Category Archives: Observations

Charles Manson Horoscope Analysis

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Until now, my horoscope analyses have focused on celebrities who interest me in an artistic or cultural sense.  Sure, they’re no strangers to controversy, but Donald Trump is a current news phenomenon, Woody Allen is one of my favorite filmmakers and he’s had a colorful life, to say the least; Taylor Swift is the world’s biggest pop star and a talented, interesting person; Ben Affleck is an accomplished actor, director and screenwriter who has been in the news recently. Those were “fun” profiles for me.

The subject of this profile, Charles Manson, is much darker and I was on the fence for a while about whether to publish it. My concern with profiling dictators, serial killers or other reviled figures is that it’s human nature for people to keep an eye out for astrological features they or those close to them share with the chart being discussed. It’s important to remember there are gentle, peaceful people who have conjunctions in common with Manson, idiots who share aspects with Einstein and introverts with placements similar to Trump. We study the specifics in charts so that we can better understand the puzzle of an entire human existence, but each chart is a single entity made up of innumerable factors combining in a unique manner. To understand the human body, doctors learn about all of its parts… but you only have a human being when those parts work together as a whole.

So, this profile is different from my past ones. It’s about a crazed cult leader and mass murderer who experienced bizarre delusions… someone who, at first glance, would seem far too unhinged, dangerous and disheveled to attract any sort of following or support. Yet, Charles Manson not only befriended Dennis Wilson of the Beach Boys and other music industry figures, but also had an odd, almost hypnotic appeal to some disaffected young people, especially young women.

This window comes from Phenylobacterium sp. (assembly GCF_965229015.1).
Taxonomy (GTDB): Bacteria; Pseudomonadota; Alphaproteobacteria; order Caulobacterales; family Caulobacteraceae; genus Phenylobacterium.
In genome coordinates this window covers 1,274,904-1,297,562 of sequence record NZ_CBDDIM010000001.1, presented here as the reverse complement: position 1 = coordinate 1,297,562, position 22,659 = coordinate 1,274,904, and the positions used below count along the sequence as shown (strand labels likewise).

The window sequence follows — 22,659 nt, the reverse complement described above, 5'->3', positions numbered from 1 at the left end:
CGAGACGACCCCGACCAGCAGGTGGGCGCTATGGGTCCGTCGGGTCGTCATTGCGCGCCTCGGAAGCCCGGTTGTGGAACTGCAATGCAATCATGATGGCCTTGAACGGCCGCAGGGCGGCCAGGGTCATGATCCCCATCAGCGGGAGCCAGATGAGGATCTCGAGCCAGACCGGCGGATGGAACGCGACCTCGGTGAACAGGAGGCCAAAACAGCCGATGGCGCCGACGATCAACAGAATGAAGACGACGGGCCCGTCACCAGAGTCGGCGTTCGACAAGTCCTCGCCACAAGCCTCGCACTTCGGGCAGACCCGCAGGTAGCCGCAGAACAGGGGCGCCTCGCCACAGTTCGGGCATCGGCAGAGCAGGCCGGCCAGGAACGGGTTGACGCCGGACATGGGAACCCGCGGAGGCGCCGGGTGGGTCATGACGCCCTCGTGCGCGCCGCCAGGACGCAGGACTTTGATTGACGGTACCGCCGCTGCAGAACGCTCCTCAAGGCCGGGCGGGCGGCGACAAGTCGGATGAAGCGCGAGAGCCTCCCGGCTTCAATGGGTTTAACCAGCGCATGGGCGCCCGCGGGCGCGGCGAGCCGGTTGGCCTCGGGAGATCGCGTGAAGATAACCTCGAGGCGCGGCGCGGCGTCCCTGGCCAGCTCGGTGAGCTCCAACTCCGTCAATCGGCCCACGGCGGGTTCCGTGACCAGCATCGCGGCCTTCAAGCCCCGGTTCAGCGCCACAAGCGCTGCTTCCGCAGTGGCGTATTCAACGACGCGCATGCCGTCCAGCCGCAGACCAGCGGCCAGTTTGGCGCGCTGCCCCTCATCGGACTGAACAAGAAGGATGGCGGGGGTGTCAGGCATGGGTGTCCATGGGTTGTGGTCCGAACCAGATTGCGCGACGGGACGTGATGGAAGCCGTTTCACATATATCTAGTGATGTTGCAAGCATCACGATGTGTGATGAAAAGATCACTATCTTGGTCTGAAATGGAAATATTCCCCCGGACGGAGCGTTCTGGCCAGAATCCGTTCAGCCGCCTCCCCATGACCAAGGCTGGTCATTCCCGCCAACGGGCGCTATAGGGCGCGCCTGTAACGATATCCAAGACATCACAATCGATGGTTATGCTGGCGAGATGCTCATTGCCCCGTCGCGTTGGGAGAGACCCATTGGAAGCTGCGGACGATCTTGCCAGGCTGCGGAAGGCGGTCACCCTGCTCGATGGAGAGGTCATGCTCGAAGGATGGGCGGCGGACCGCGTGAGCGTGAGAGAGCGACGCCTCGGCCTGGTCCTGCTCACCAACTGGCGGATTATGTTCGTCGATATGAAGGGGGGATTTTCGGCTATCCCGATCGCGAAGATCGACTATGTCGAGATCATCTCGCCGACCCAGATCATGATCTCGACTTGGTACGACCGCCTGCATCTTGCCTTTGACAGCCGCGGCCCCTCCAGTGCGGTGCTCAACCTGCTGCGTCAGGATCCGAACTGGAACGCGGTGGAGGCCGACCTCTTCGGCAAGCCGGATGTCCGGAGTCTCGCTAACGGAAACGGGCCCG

Venus, the planet of love, the arts and aesthetics, is in Manson’s 7th house of partnerships and relationships, in its own sign of Libra, contributing to his unlikely charisma. However, Manson’s Venus is deeply combust, as the Sun is barely a degree removed from it. I discussed the controversy and uncertainty surrounding combustion in my previous post, but in this instance, it certainly seems to fit, contributing to a significantly darker and more confused representation of Venusian qualities than usual.

Manson’s 7th house is actually quite crowded, with a four-planet stellium, including the aforementioned combust Venus, the Sun, which represents authority, power and dominance; Jupiter, which symbolizes his role as (false) guru; and Mercury, relating to communication and “getting the message out” about the cult’s deranged, homicidal vision. Mercury also has an important opposition aspect to Uranus, suggesting the strange and chaotic nature of Manson’s communication.

With a 7th house this impactful, it’s no surprise that its owner focused very seriously, in his own warped manner, on cultivating partnerships and relationships… in fact, this occurred to such an extent that, to this day, those who followed Manson while committing atrocities are generally referred to as “the Manson family.”

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Getting to Know Pluto

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Pluto’s in the news these days, as recent NASA photos provide us with the clearest images of the planet (or whatever you want to call it) in our history.

This is especially intriguing to me since Pluto plays a prominent role in my own natal chart, yet I must admit that I know relatively little about it compared to most of the other planets, which are closer to Earth and more commonly referenced in astrology.

On January 24, 1980 at 8:09 AM Pacific Time, Pluto was exactly stationary. My birth certificate reads: January 24, 1980 at 8:27 AM Pacific Time. Retrograde Pluto’s relative speed at the time of my birth was 0.15% (i.e. 15% of 1%).